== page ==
Monday, January 8, 2007

Home, er, Sweet, uh, Home

We are back in Naples, where it is raining, after five glorious, sunny days in Barcelona. The husband, mine, began to warm to the idea of moving there, but still appears to be itching for digs in a smaller, seaside, Spanish town. At least Spain feels like a possible move from Italy. You fly over the Mediterranean and you're there. It's practically across the street!

The Spanish -- the Catalans, at least -- do not fawn over babies like the Italians -- the Neapolitans, at least -- do. The Spanish do not give you dirty looks and curse you for bumping into them with your stroller.

Naples looked so gray when we landed, not just because of the rain. The city is so dirty. There are piles and piles of garbage everywhere because the city, the region, the country has not figured out where to dump it. This is a Camorra issue, for sure. The Camorra, in case you didn't know, are the Neapolitan mafia. We Americans just throw the term mafia over all organized crime like a slice of Kraft American cheese over a hamburger. (That's probably a simile that only works for me). The Sicilian mafia, cosa nostra, is called the mafia here in Italy. In Campania, they are the camorra, in Calabria, the 'Ndrangheta, in Puglia the Sacra Corona Unita (United Sacred Crown? Sounds like a charity run by nuns. Creepy.). Call them what you will, they really fuck things up.

There are neighborhoods (quartieri) in Naples that are Camorra zones. Every now and then, a war breaks out, people are killed, chalk body outlines grace the cobblestones. Italian television shows a body covered with a sheet, its (his, usually) feet sticking out, and sometimes a shoulder, the body lying next to a car (the victim is often about to get in his car when he is gunned down...or maybe he was shot in the middle of the street and the cops just roll him closer to the curb...gosh, this is morbid). Then Italian television shows the backs of people's heads, some asphalt, the gate in front of the victim's house (or maybe the intercom), several people's lower legs, maybe a couple of Carabinieri (or, more likely, their car). I do not understand the filming techniques of Italian tv cameramen.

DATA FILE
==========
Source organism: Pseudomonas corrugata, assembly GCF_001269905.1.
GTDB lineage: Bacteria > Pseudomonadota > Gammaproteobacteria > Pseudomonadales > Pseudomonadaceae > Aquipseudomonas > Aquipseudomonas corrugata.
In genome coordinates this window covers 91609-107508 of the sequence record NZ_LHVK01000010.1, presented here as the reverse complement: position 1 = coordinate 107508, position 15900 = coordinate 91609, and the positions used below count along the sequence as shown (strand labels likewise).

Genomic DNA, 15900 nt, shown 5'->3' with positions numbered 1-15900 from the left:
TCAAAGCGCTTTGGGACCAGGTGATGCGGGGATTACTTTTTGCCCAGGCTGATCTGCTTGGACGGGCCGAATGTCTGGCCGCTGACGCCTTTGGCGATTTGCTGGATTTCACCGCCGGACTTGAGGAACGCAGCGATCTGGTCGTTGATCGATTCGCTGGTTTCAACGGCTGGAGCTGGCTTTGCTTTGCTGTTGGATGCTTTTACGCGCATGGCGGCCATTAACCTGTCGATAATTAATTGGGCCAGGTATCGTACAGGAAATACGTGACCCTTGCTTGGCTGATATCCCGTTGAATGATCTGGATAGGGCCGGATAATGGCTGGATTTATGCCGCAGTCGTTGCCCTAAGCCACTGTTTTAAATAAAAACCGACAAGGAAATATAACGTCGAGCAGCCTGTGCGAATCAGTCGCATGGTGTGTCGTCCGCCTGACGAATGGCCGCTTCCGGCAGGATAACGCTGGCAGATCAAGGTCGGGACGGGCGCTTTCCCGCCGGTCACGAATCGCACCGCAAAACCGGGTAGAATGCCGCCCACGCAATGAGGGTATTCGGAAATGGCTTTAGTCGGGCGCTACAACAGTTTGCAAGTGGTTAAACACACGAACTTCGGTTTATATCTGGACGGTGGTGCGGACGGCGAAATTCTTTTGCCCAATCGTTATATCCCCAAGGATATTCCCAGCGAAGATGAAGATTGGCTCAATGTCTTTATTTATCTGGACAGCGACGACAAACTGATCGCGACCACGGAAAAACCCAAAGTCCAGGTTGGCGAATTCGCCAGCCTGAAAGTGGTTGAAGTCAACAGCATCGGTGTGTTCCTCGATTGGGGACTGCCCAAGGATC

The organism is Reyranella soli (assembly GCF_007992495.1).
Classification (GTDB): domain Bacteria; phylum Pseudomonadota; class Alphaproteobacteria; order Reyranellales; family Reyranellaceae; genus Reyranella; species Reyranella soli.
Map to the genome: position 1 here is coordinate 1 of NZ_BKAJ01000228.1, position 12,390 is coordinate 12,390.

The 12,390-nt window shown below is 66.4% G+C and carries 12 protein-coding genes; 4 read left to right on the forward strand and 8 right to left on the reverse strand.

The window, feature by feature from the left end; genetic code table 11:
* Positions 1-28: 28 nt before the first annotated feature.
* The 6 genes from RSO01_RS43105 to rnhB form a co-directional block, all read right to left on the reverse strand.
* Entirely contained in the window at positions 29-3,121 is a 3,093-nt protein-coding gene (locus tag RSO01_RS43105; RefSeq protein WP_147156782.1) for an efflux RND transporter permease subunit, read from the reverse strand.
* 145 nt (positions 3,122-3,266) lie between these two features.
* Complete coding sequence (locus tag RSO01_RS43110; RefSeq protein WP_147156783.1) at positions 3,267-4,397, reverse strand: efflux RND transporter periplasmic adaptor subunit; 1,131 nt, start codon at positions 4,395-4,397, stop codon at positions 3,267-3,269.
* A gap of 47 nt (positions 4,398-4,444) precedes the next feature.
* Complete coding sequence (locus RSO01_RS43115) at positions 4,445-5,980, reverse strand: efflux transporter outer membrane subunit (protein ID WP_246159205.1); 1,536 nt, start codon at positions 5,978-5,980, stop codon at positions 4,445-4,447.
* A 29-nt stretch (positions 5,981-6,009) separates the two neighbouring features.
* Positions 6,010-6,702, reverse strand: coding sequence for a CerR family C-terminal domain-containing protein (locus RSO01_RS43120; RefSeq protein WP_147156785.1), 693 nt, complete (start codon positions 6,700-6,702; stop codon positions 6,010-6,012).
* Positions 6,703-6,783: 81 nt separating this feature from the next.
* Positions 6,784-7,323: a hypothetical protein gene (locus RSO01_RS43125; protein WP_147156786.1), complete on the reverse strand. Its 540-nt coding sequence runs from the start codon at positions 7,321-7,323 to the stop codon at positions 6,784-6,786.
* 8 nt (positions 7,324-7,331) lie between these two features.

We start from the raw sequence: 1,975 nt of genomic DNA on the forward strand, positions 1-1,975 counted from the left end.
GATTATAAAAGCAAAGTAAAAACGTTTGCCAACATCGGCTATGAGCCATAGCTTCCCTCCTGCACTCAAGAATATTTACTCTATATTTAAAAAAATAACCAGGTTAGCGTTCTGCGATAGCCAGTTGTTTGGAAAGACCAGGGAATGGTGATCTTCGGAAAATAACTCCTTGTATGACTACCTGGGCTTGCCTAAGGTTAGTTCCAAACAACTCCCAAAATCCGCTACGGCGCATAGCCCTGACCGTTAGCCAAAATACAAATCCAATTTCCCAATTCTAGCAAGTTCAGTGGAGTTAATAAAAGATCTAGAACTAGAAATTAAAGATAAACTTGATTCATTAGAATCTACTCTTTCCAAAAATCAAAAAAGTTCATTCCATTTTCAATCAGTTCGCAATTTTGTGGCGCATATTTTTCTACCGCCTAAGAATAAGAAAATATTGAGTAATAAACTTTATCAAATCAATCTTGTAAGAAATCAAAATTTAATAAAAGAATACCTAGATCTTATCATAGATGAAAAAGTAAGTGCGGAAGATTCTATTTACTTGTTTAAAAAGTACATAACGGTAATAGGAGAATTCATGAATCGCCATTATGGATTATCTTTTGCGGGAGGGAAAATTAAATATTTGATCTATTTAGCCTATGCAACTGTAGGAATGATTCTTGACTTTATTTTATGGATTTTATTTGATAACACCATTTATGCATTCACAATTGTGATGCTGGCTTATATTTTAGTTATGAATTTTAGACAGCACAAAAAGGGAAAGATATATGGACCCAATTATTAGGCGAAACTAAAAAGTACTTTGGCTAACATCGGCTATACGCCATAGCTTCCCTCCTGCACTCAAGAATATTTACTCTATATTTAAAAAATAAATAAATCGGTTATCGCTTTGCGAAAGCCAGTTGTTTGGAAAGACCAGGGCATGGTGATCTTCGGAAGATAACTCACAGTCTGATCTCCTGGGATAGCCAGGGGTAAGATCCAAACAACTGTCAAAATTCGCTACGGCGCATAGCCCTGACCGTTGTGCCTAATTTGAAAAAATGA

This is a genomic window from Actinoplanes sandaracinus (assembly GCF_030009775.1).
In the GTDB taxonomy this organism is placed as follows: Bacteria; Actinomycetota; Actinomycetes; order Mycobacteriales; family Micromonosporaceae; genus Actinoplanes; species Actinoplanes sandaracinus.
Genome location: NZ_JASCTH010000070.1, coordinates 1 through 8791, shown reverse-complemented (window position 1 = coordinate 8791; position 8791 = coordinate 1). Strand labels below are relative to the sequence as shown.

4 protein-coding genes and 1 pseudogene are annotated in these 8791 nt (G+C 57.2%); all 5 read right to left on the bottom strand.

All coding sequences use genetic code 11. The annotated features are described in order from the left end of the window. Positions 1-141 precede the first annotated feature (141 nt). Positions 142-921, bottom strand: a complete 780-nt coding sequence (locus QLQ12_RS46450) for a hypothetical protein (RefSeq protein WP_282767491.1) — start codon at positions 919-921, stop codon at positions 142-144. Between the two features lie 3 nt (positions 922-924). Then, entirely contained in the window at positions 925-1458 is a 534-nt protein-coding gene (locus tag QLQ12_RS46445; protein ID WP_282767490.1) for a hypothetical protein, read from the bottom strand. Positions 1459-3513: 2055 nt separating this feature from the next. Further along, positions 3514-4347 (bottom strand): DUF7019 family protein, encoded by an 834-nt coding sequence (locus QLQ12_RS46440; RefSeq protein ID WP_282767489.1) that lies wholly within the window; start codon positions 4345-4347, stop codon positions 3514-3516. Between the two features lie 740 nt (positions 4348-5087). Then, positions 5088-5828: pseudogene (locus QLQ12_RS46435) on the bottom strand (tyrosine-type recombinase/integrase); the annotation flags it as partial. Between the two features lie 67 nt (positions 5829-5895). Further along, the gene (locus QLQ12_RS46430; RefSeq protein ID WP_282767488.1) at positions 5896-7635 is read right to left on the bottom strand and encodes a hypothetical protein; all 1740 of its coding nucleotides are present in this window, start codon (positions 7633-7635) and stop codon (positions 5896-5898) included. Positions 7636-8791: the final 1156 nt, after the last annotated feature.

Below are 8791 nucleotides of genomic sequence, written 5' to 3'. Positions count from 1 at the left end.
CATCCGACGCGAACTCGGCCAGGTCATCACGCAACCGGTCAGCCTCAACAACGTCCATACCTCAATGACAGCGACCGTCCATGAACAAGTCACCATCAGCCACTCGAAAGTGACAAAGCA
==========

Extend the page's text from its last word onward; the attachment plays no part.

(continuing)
The Carabinieri are one of the four law enforcement arms in Italy.

Pizzo means extortion in Italian. Thus, Naples is famous for both pizzo and pizza.

Neapolitans who live in Camorra-controlled areas often defend the Camorra because they feel they are the only people looking out for them. Most Neapolitans feel abandoned by the Italian government (most of the inhabitants of southern Italy as well). The police are scoffed at. They might as well be playing dress-up in their gray and blue uniforms with fuchsia piping (yes, fuchsia). Sometimes the local women will attack the police if they catch them trying to arrest one of their sons in the piazza downstairs from their apartments. The police will chase a mugger into his quartiere, catch him, and then meet with raving napoletane, screaming banshees waving their fists and smacking the shit out of these castrated officers of the peace. It's quite a show.

The amount that I rag on Naples and the fact that I get defensive when other foreigners rag on Naples is proof that I am becoming Neapolitan. I will admit that I missed Neapolitan cuisine. I have a hankering for some pasta and some contorni (vegetable side dishes). Of course, there is no food in the house, so I have to wait for the husband (my husband shall henceforth be called "the husband") to return from his spin around the center of town with a stop at Gianni the Salumiere for much needed staples such as prosciutto crudo and some sharp goat cheese. For now, I will eat bran flakes out of the box.

1 comment:

Alexandre Napoli said...

Great text! Just discovered your blog and I'm loving it. By the way: depite my surname, I'm brazilian. Some ancestors of mine may have come from that city you're living in though. I think my great-grandfather was napoletano; not sure. Anyway, congrats for the blog!